New York’s Tenement Museum Succumbs to Political Correctness

Located on Manhattan’s Lower East Side, the Tenement Museum was established in 1988 in what was once one of the many crowded buildings that housed thousands of Jewish, German, and Irish immigrant families in the early 20th century. Peter Van Buren, who began working there as a docent in 2016, recalls what he liked about the position:

Inside a restored 19th-century tenement apartment house, [the museum] told the story of some of the actual all-immigrant families who had lived there, from inside their actual apartments. Of the over-7,000 people who inhabited that building over its lifespan, researchers established who had lived in which rooms, detailed their lives, forensically reconstructed the surroundings, and shared it with guests. Some rooms had twenty layers of wallpaper applied by the different generations who had lived there.

Rule one for educators like me was “keep it in the room,” meaning focus on specific individuals and how they lived in the room where you were standing. Over the years, these included Irish, Jewish, German, and Italian immigrants. There had been no Bangladeshis, Spaniards, or blacks; their stories lay elsewhere, “outside the room.” It is the same reason there is no monument to those who died on D-Day at Gettysburg. That didn’t happen there. That story is told somewhere else.

But after the presidential election, the museum reconceived its mission as one of “fighting fascism and destroying the patriarchy.” And everything changed:

I witnessed an Asian museum educator say out loud without any concern from management, “No more Jews, I want to tell my story!” Her parents were university professors from Asia and she was born in a tony New York City suburb, so I’m not quite sure what her story was. But no matter. Narratives were rewritten—so, for example, the Irish immigrants went from suffering anti-Catholic discrimination in Protestant New York to being murderers of innocent blacks during the 1863 Draft Riots. Never mind that the Irish family spotlighted by the museum lived there in 1869 and had no connection to the riots.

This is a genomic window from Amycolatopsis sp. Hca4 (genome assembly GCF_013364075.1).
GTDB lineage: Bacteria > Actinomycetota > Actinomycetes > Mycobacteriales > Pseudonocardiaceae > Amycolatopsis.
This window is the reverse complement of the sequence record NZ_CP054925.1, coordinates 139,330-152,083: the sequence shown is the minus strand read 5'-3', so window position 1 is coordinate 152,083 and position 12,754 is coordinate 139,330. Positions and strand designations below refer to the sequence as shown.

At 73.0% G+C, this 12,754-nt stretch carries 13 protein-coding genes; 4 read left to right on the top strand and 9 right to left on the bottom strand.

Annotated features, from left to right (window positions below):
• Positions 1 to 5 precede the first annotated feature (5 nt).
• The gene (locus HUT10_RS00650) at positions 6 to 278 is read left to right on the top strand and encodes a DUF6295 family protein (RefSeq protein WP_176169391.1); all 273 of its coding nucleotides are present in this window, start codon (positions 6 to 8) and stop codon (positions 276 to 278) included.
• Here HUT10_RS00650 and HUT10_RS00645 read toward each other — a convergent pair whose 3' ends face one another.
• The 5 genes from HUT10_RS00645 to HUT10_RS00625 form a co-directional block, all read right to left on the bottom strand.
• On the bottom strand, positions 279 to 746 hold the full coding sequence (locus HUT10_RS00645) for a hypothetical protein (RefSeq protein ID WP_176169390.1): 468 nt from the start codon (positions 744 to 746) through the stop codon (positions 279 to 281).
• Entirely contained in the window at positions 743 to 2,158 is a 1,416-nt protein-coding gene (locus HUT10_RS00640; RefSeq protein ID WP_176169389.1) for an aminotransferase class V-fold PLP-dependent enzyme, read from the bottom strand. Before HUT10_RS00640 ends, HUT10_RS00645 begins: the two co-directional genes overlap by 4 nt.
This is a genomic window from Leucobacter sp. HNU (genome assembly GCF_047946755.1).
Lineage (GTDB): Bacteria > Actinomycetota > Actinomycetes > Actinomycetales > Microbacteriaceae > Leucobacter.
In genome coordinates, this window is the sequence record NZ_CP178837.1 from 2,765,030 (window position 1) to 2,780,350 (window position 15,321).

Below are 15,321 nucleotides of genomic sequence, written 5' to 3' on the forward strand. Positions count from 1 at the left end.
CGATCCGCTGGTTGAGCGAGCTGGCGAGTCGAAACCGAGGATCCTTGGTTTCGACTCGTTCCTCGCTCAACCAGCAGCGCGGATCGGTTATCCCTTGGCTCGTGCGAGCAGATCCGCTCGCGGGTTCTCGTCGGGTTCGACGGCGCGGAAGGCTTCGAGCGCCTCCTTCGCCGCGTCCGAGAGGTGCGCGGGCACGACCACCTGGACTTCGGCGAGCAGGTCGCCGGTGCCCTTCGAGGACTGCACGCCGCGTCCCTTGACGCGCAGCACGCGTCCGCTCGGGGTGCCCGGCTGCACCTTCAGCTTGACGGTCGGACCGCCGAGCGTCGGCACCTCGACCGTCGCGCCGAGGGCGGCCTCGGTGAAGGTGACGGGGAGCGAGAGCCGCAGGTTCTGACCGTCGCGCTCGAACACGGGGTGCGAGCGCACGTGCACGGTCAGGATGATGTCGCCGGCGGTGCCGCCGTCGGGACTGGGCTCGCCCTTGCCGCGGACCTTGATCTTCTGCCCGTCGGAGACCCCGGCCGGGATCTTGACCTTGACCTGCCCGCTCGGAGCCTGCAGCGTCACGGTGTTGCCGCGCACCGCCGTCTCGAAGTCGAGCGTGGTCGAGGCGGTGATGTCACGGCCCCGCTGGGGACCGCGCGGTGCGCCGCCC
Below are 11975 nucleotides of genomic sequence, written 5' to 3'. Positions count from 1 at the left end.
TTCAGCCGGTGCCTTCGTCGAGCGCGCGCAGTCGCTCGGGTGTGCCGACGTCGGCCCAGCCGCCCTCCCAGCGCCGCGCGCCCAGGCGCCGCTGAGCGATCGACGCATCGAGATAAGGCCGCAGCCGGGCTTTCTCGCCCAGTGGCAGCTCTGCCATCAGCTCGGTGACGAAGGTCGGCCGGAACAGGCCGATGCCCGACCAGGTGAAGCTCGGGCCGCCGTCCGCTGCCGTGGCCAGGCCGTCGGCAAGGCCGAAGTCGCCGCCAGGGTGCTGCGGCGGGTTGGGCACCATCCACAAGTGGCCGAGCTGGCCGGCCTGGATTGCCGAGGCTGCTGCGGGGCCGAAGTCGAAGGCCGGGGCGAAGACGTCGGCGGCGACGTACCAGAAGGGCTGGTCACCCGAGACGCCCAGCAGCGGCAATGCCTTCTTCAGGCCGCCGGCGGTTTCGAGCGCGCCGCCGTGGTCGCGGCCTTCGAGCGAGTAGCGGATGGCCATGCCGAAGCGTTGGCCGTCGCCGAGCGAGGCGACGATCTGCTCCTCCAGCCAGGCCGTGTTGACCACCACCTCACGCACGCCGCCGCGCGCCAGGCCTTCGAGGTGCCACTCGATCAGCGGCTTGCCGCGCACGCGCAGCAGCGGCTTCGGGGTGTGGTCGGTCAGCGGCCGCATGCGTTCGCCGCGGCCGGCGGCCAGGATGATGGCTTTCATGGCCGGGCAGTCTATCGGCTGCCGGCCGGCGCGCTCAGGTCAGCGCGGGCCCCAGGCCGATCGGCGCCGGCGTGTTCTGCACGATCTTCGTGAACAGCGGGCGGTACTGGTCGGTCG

Read more at Spectator

More about: Immigration, Lower East Side, Museums, Political correctness

What Is the Biden Administration Thinking?

In the aftermath of the rescue of four Israeli hostages on Friday, John Podhoretz observes some “clarifying moments.” The third strikes me as the most important:

Clarifying Moment #3 came with the news that the Biden administration is still calling for negotiations leading to a ceasefire after, by my count, the seventh rejection of the same by Hamas since Bibi Netanyahu’s secret offer a couple of weeks ago. Secretary of State Blinken, a man who cannot say no, including when someone suggests it would be smart for him to play high-school guitar while Ukraine burns, will be back in the region for the eighth time to urge Hamas to accept the deal. Why is this clarifying? Because it now suggests, here and for all time, that the Biden team is stupid.

Supposedly the carrot the [White House] is dangling in the region is a tripartite security deal with Saudi Arabia and Israel. Which would, of course, be a good thing. But like the stupid people they are now proving to be, they seem not to understand the very thing that led the Saudis to view Israel as a potential ally more than a decade ago: the idea that Israel means business and does what it must to survive and built itself a tech sector the Saudis want to learn from. Allowing Hamas to survive, which is implicitly part of the big American deal, will not lead to normalization. The Saudis do not want an Iranian vassal state in Palestine. Their entire foreign-policy purpose is to counter Iran. I know that. You know that. Everybody in the world knows that. Even Tony Blinken’s guitar is gently weeping at his dangling a carrot to Israel and Saudi Arabia that neither wants, needs, nor will accept.

Read more at Commentary

More about: Antony Blinken, Gaza War 2023, Joseph Biden, Saudi Arabia, U.S.-Israel relationship